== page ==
Gandhi — Challenges and Learnings in South Africa

BY TRANSCEND MEMBERS, 12 Feb 2018

Dr Ravi P Bhatia – TRANSCEND Media Service

8 Feb 2018 – As is well known, Mohandas Gandhi had gone to England in 1888 at the age of 19 years to train as a lawyer. Before going his mother Putlibai who was a devout person, deeply religious and given to fasting regularly, extracted a promise from her son to abstain from wine, women and meat.  Mohandas followed her advice and the promises he had made but on arriving in England, started dressing like a British person and tried to behave like one by taking lessons in dancing and elocution and following other traits of a British gentleman.

On returning from England to Gujarat after getting his Bar degree, a Muslim firm in South Africa sought his services as a lawyer. After talking to his brother and other friends Gandhi decided to go to South Africa to work as a Barrister for a firm owned by Abdulla Sheth. He sailed for his new destination from Bombay (now Mumbai) in April 1893 and the unusual experiences he was to have started right from the ship that he was sailing in.

He had thought that he would stay for only a year in South Africa but as it turned out he remained there for 21 years and returned to India in 1914. His stay in South Africa was a deeply learning experience – it had a profound effect on him in terms of observing the oppression and prejudice suffered by Indians who were working there and the racial incidents that he himself was subject to. He gradually became aware of the behavior of the white rulers towards not only the black populations but also towards Indians and other non-white people. Gandhi met many people both Indians and Europeans and these meetings and conversations he had with them led to a deep impact on him in terms of his understanding of the colonial mindset and how Indians were reacting to injustice, ill behavior and occasionally cruelty.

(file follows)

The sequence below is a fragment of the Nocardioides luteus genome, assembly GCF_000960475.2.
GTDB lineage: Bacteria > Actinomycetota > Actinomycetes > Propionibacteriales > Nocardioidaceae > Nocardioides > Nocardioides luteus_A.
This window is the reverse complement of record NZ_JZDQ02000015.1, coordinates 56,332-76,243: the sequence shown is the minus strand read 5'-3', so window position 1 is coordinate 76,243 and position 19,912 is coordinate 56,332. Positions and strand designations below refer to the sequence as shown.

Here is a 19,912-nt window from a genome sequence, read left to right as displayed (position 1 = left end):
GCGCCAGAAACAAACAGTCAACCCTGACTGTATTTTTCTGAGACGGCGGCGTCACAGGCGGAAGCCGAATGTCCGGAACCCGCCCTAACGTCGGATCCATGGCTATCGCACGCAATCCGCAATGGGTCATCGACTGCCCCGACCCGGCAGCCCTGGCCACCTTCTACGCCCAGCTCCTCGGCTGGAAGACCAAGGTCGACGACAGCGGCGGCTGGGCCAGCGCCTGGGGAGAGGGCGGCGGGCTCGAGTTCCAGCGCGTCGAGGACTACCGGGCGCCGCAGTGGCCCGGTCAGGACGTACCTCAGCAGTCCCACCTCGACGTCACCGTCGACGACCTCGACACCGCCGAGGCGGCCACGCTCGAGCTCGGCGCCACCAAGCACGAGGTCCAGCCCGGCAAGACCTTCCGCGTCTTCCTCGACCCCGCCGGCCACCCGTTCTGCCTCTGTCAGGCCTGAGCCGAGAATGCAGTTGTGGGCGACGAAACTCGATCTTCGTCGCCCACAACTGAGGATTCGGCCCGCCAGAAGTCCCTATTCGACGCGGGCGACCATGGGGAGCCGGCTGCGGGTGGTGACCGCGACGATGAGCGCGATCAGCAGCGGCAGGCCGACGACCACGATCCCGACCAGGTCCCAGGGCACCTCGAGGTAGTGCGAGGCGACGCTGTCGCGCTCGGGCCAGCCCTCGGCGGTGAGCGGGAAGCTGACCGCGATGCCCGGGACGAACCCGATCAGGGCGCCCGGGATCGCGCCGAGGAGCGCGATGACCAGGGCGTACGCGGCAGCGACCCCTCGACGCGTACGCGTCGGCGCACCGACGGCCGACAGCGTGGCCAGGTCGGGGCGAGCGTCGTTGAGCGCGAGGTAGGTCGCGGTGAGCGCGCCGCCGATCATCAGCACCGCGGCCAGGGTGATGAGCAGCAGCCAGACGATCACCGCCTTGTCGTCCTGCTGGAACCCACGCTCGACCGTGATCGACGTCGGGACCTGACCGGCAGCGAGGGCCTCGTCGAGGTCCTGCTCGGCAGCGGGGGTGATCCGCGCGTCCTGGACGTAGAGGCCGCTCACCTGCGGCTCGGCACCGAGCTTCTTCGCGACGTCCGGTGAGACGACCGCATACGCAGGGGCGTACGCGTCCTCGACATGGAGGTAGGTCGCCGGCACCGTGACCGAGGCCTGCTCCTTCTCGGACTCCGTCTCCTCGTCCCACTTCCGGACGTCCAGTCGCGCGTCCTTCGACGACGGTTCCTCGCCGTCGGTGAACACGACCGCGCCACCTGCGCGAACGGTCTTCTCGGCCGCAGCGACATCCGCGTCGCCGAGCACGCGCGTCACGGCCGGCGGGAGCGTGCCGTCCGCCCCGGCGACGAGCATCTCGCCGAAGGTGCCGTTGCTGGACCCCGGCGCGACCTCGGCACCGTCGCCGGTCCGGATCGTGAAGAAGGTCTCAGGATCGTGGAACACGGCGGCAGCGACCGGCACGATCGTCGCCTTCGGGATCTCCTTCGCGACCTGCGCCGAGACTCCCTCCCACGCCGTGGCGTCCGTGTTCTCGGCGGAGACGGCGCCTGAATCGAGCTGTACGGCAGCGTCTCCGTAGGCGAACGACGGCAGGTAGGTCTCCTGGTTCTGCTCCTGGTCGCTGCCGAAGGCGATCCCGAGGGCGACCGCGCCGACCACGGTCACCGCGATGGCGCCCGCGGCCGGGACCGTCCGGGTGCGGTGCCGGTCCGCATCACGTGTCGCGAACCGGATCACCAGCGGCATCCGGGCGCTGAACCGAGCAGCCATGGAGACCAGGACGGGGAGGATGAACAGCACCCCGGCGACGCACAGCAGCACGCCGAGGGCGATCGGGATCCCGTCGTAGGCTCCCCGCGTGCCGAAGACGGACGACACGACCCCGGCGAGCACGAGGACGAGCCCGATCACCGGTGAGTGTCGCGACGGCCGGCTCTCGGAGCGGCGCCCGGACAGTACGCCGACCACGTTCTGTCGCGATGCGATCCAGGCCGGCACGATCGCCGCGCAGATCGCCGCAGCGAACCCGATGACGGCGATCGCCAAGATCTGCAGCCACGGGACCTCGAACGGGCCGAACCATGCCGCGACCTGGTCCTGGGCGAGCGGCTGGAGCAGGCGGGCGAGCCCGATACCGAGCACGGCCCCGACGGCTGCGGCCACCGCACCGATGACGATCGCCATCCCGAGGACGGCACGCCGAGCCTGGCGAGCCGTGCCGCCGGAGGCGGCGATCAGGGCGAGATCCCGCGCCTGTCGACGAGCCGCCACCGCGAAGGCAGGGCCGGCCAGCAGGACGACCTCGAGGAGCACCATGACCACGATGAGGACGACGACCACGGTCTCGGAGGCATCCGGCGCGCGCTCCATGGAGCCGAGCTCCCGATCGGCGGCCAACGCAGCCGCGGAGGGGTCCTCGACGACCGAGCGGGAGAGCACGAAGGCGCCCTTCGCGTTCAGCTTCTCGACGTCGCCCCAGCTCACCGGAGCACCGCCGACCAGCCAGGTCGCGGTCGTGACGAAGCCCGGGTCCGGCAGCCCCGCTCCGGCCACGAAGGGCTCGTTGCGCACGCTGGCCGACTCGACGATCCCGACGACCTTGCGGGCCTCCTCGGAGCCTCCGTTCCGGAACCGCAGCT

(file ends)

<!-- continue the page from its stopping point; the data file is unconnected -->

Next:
It was not long after his arrival in Durban in South Africa before he experienced his first humiliation. He was travelling from Durban to Pretoria by train in the first class coach for which he had a valid ticket. But after a short distance only the coach attendant told Gandhi that he could not travel by the first class coach which was reserved only for whites. Despite Gandhi’s protests that he had a valid ticket for the coach, he was thrown out of the train when it reached Pietermaritzburg. It was night time and extremely cold and Gandhi shivered in the waiting room and wondered why he had to suffer this indignity and humiliation. The thought of returning to India occurred to him but then he decided that he would stay on and fight for his rights against this patent injustice and discrimination. Ironically, a statue of Gandhi NOW stands in that city

His ordeal was not over. The next day he while he was travelling by a horse driven stagecoach to Charlestown, the driver forced him to sit with him and not inside the coach because the driver felt that the white passengers would object to his sitting along with them. A little distance later when one of the passengers came out of the coach to smoke, Gandhi was forced to sit on a mat that was placed below the driver’s seat. When Gandhi protested, he was abused and beaten by the driver. Fortunately, some passengers heard of the commotion and asked Gandhi to step inside the coach for the remaining part of the journey.

Apart from these incidents of personal abuse and humiliation Gandhi observed a deeply racist approach to the Indians who had migrated to this country as indentured labor in Natal and Transvaal in 1860s and later. Worse, Indians’ marriages were not recognized, their voting rights were being taken away. A bill was passed in Transvaal in 1907 that made registration and fingerprinting of these laborers mandatory. Other discriminatory practices of allowing the police to enter the homes of labor were also continuing. Against all this injustice and discrimination, Gandhi hit upon the idea of passive resistance or what he called satyagraha to stop these unjust and racially motivated practices.